Accounting
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Setting up a subsidiary of a foreign company

There are various types of business structures and incorporation requirements when multinational companies look to establish foreign subsidiaries, or branch offices, to support their business activities. The benefits of setting up your business in the U.S. are large, but so are the penalties for noncompliance of IRS regulations. By operating a domestic subsidiary, a foreign-based company can control the amount of exposure of the parent company to the amount of capital investment in the domestic subsidiary. The IRS has an array of regulations to prevent parent and subsidiary from shifting taxable income between them. For example, a foreign subsidiary is not permitted to use American intellectual property without having paid the parent company. While you may have been grandfathered in under different regulations, the IRS can demand back taxes and penalties if determined the parent company has been using its subsidiaries to underreport income.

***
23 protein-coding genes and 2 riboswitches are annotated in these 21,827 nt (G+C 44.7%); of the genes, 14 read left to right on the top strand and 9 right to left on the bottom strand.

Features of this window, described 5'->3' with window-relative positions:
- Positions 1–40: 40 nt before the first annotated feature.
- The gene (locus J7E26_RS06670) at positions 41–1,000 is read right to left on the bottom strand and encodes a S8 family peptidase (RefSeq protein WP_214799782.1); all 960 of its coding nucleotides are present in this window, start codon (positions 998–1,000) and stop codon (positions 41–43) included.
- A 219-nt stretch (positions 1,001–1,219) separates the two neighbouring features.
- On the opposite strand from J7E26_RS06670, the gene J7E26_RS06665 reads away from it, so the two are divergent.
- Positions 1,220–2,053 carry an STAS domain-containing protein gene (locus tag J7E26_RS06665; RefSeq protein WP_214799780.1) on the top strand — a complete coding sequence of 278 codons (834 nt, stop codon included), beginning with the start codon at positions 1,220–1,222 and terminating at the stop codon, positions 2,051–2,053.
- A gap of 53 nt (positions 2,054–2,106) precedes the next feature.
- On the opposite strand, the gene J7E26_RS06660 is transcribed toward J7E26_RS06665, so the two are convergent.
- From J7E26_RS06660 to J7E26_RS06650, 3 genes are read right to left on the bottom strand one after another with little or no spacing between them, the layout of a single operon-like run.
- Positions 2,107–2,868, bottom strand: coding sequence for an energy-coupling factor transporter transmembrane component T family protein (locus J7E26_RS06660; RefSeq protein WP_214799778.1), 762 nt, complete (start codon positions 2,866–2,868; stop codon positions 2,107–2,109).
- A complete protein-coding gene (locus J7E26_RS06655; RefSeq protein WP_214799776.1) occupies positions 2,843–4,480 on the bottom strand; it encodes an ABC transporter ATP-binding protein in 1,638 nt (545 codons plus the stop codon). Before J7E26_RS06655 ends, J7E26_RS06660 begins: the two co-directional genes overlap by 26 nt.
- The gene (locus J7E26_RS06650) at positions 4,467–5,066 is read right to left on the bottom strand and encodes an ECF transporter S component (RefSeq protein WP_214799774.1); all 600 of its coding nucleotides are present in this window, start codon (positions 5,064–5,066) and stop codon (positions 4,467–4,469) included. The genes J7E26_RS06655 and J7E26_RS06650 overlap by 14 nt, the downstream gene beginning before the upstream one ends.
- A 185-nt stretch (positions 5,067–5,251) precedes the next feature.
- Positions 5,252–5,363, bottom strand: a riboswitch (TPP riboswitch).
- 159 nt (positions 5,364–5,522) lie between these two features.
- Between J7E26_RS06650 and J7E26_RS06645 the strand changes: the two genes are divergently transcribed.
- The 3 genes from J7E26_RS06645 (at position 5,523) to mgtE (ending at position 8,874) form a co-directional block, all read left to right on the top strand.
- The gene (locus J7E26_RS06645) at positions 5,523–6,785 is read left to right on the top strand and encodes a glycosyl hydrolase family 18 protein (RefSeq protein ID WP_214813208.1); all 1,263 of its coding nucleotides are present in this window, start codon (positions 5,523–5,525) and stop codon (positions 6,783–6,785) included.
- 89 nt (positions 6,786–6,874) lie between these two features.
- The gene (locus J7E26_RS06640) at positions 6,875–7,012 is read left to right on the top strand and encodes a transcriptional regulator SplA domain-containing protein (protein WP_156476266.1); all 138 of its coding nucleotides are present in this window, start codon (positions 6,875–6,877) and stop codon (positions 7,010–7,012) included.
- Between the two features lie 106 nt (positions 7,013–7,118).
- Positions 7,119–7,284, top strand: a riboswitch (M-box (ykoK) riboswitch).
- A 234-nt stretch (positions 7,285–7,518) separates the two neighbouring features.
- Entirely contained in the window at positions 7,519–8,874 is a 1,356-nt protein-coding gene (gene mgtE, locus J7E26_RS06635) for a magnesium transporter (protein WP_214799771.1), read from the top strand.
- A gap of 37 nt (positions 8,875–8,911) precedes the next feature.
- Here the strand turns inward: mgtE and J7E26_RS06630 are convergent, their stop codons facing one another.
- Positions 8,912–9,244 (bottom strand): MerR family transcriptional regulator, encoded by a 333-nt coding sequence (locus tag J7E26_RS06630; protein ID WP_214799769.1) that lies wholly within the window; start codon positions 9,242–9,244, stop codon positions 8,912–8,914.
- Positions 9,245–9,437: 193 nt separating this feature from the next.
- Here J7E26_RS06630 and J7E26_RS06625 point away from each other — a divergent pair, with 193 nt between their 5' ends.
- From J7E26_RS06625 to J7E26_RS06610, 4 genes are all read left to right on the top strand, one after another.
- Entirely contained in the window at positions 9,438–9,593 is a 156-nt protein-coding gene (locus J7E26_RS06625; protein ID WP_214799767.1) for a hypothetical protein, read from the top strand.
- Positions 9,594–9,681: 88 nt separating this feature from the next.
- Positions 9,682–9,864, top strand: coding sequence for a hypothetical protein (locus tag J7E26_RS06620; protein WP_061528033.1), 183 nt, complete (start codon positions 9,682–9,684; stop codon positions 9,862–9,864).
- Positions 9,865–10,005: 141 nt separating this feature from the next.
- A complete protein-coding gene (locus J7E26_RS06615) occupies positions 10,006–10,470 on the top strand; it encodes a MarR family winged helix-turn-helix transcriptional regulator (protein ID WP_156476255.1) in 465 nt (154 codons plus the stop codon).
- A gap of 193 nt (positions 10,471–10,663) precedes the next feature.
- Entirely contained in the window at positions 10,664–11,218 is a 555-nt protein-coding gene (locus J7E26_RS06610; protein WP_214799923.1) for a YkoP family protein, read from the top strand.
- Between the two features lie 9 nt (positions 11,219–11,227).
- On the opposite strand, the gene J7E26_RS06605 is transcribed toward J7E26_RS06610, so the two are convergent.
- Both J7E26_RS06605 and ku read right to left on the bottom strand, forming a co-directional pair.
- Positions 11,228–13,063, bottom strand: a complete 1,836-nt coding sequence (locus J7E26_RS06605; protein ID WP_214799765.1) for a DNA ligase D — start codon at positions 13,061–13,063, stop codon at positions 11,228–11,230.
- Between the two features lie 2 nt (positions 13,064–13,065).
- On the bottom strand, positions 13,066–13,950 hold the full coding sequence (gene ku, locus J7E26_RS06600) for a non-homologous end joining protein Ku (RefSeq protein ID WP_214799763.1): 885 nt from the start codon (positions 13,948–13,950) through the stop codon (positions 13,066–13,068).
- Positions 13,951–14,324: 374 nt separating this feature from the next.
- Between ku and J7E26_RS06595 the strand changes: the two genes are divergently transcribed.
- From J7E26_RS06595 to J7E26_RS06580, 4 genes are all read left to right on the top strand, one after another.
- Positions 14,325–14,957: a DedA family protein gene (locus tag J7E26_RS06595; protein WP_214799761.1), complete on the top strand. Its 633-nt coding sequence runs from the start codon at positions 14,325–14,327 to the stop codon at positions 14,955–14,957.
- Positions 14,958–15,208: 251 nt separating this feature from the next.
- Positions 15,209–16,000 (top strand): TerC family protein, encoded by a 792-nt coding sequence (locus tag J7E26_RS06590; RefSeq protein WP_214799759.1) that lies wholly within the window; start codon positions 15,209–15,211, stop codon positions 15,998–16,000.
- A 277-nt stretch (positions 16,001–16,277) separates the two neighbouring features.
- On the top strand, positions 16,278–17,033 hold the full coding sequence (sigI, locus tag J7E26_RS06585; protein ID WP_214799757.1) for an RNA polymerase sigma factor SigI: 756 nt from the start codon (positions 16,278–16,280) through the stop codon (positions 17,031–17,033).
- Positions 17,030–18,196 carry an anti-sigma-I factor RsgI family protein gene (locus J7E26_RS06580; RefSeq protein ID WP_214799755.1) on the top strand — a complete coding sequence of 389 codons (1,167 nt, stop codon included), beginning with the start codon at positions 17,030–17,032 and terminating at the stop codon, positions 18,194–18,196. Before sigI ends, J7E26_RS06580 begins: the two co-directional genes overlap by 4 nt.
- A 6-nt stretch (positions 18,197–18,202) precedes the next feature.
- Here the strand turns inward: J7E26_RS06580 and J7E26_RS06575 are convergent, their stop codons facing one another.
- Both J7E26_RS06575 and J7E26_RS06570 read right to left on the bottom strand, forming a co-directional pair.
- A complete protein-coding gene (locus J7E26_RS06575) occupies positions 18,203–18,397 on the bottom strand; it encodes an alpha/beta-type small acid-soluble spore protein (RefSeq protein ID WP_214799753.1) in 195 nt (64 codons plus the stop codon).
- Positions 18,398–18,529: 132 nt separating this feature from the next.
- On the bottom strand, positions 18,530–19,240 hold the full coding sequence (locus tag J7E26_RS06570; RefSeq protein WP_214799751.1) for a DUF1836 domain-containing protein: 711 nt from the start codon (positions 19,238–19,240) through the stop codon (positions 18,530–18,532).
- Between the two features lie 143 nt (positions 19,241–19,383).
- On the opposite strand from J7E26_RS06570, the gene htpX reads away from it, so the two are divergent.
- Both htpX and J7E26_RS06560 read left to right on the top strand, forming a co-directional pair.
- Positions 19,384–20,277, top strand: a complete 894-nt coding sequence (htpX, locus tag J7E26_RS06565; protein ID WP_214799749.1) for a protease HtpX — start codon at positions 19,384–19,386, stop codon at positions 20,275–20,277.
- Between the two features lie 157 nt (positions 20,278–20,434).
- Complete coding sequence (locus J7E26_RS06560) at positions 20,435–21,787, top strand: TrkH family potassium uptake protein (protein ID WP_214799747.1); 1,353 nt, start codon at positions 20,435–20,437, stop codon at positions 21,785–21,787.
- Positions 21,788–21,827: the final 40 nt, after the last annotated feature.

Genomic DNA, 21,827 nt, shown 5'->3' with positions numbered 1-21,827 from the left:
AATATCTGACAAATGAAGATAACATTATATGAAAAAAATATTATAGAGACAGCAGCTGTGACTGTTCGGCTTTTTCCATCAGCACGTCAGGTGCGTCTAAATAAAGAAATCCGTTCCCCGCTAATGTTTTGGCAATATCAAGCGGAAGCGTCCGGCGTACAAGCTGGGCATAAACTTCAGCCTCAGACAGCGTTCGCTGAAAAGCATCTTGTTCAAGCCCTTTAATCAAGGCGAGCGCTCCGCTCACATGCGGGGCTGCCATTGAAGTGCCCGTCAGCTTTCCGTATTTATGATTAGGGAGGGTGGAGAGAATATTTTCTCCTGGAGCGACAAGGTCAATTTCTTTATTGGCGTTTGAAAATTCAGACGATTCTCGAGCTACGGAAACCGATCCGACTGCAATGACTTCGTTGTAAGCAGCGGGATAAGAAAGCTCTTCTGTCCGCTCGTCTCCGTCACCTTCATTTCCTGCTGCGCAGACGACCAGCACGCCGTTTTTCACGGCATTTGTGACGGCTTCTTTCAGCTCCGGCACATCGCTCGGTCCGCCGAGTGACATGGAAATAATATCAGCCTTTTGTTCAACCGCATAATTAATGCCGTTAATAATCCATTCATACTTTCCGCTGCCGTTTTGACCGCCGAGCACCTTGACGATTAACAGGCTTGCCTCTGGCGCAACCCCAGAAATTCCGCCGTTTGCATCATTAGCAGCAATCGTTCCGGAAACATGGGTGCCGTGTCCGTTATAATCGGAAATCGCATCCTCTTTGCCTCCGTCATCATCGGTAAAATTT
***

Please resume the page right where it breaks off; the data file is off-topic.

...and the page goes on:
If your US company opts to set up a branch office in a foreign country, you will be subjected to double taxation, that is, you will continue to asses a US tax on worldwide income, as well as taxed in the foreign country. The amount of tax can be mitigated, depending upon the income tax treaty between the US and the foreign country. Establishing a foreign subsidiary directly, or through a joint venture with a foreign partner, on the other hand, will not subject the company to foreign tax. The foreign subsidiary would pay foreign tax on its income, and file income tax returns in the foreign country. Foreign investors should be mindful that some states do not recognize the permanent establishment article of the US tax treaties and do not exempt companies from being subjected to state income tax.